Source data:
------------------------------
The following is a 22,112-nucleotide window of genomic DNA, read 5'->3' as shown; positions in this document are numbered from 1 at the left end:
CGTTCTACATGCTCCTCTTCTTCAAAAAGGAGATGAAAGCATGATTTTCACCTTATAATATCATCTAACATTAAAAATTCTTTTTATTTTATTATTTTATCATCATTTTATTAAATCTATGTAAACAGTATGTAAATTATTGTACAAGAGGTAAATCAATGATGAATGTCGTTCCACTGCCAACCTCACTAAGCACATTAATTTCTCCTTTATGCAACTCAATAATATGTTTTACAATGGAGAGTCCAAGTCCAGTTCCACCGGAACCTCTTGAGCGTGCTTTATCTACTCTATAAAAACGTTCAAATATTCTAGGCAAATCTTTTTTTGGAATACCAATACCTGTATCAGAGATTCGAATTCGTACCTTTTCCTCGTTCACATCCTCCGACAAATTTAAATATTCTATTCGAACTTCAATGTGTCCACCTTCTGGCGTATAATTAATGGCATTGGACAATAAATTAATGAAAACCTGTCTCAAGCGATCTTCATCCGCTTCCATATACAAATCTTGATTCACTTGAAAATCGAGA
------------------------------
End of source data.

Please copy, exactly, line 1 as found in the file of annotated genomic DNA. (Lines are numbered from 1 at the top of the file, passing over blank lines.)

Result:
The following is a 22,112-nucleotide window of genomic DNA, read 5'->3' as shown; positions in this document are numbered from 1 at the left end: